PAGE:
In addition to hematologic toxicity, several hematologic parameters such as hemoglobin level, the proportion of lymphocytes among white blood cells (WBC), and the ratio of neutrophil to lymphocyte have been reported to be related to treatment efficacy in rectal cancer patients. In several retrospective studies, high hemoglobin levels before and during chemoradiotherapy (CRT) for rectal cancer had a relationship with improved tumor response and survival [8,9]. Other studies have suggested that rectal cancer patients with higher proportions of lymphocytes among their WBCs and lower neutrophil to lymphocyte ratios had more favorable survival rates than those without these characteristics [10,11].
In this study, we retrospectively evaluated the alteration of hematologic parameters during neoadjuvant chemoradiotherapy in patients with rectal cancer and found useful hematologic parameters for predicting treatment efficacy, including tumor response and survival.

Materials and Methods

1. Patients

Neoadjuvant concurrent CRT was performed in 507 patients who had locally advanced rectal cancer or distal rectal cancer for which an abdominoperineal resection is thought to be necessary, at Samsung Medical Center between July 1999 and March 2009. Of the 507 patients, 31 who had distant metastasis at the time of first diagnosis, 18 who did not undergo curative rectal surgery, and 40 who received reduced chemotherapy for poor performance status were excluded from this investigation. The remaining 418 patients with rectal cancer were analyzed in terms of tumor downstaging and survival.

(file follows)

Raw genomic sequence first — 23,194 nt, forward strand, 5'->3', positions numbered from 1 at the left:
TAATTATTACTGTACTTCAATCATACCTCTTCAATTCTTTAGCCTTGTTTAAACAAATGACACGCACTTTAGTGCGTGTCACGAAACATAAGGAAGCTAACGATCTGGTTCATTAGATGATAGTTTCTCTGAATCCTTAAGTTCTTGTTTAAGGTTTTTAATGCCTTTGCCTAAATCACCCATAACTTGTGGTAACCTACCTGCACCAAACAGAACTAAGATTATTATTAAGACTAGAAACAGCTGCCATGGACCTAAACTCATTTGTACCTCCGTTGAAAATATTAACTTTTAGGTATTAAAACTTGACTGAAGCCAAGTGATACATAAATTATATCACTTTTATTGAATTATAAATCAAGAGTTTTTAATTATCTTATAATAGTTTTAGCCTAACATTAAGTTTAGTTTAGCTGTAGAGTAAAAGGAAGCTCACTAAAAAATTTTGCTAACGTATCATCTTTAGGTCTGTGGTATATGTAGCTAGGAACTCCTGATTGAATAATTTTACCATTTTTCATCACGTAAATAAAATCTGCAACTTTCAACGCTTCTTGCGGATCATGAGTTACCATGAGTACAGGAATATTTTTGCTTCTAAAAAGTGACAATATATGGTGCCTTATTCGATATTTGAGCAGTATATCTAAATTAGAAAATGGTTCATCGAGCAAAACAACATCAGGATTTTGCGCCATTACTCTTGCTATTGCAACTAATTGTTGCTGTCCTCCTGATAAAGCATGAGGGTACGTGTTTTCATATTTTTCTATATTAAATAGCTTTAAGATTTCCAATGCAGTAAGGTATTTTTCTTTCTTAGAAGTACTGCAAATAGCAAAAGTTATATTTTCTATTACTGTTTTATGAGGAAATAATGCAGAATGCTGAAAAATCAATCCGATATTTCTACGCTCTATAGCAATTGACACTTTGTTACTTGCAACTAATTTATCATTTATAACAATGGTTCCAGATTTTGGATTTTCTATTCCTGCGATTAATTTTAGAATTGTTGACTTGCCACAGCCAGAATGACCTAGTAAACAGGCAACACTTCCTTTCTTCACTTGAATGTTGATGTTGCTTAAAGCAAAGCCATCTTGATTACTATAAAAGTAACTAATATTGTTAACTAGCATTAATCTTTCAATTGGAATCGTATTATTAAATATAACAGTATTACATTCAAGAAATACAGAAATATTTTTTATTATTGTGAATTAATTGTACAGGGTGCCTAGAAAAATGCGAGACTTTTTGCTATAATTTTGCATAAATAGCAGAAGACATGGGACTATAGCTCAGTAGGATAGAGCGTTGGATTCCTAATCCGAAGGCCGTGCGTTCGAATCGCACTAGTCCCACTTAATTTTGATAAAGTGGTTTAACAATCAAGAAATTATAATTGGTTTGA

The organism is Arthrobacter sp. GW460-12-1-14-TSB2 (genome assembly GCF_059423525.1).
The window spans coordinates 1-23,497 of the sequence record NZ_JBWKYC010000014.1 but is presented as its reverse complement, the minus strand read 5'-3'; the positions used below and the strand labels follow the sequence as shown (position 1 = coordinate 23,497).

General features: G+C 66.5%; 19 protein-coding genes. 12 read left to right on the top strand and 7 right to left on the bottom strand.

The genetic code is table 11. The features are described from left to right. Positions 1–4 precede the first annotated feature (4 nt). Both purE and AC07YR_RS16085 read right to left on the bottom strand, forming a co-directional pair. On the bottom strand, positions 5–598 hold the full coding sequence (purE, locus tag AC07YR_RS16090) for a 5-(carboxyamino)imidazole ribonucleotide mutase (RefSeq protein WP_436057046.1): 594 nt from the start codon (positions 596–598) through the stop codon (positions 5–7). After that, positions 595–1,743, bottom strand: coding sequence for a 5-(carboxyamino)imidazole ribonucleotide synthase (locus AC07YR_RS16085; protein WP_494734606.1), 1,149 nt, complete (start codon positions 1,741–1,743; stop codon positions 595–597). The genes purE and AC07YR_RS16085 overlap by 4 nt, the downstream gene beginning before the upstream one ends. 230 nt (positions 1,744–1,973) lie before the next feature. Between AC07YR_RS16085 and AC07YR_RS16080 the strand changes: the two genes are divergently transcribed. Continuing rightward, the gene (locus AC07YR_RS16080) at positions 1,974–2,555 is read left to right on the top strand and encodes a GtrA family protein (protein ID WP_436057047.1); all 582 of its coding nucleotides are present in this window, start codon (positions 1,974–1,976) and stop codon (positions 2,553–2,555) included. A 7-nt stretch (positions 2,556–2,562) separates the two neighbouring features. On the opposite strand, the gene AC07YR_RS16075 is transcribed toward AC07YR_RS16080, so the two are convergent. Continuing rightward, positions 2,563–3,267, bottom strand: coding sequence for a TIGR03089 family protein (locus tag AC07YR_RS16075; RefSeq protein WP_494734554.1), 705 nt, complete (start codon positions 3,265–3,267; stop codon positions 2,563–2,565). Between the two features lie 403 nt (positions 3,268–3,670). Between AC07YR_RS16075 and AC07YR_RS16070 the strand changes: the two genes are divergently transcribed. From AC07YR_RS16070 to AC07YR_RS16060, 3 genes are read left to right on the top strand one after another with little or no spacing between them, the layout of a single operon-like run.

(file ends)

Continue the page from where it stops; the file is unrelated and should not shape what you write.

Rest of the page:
Also, additional 212 patients treated from April 2009 to December 2010 were evaluated to verify the impact of post-CRT leukocyte count on tumor downstaging and tumor regression grade (TRG) suggested by Mandard et al. [12]. Of these, 8 had distant metastasis at initial staging work ups, 11 underwent reduced chemotherapy, 8 underwent S-1 chemotherapy, and 17 did not receive curative surgery. Remaining 168 patients were analyzed for verification.
All patients underwent digital rectal examination, chest X-ray, colonoscopy, and abdominal and pelvic computed tomography (CT) scans before beginning neoadjuvant CRT. Of them, 227 patients (54.3%) underwent pelvic magnetic resonance imaging scans as staging work ups. In all patients, complete blood cell counts (CBC) including hemoglobin, leukocyte, and leukocyte subsets were evaluated within 2 weeks before the start of both CRT and surgery. Informed consent for the treatments was collected from all patients, and this study was approved by the Institutional Review Board of Samsung Medical Center (IRB No. SMC201410134).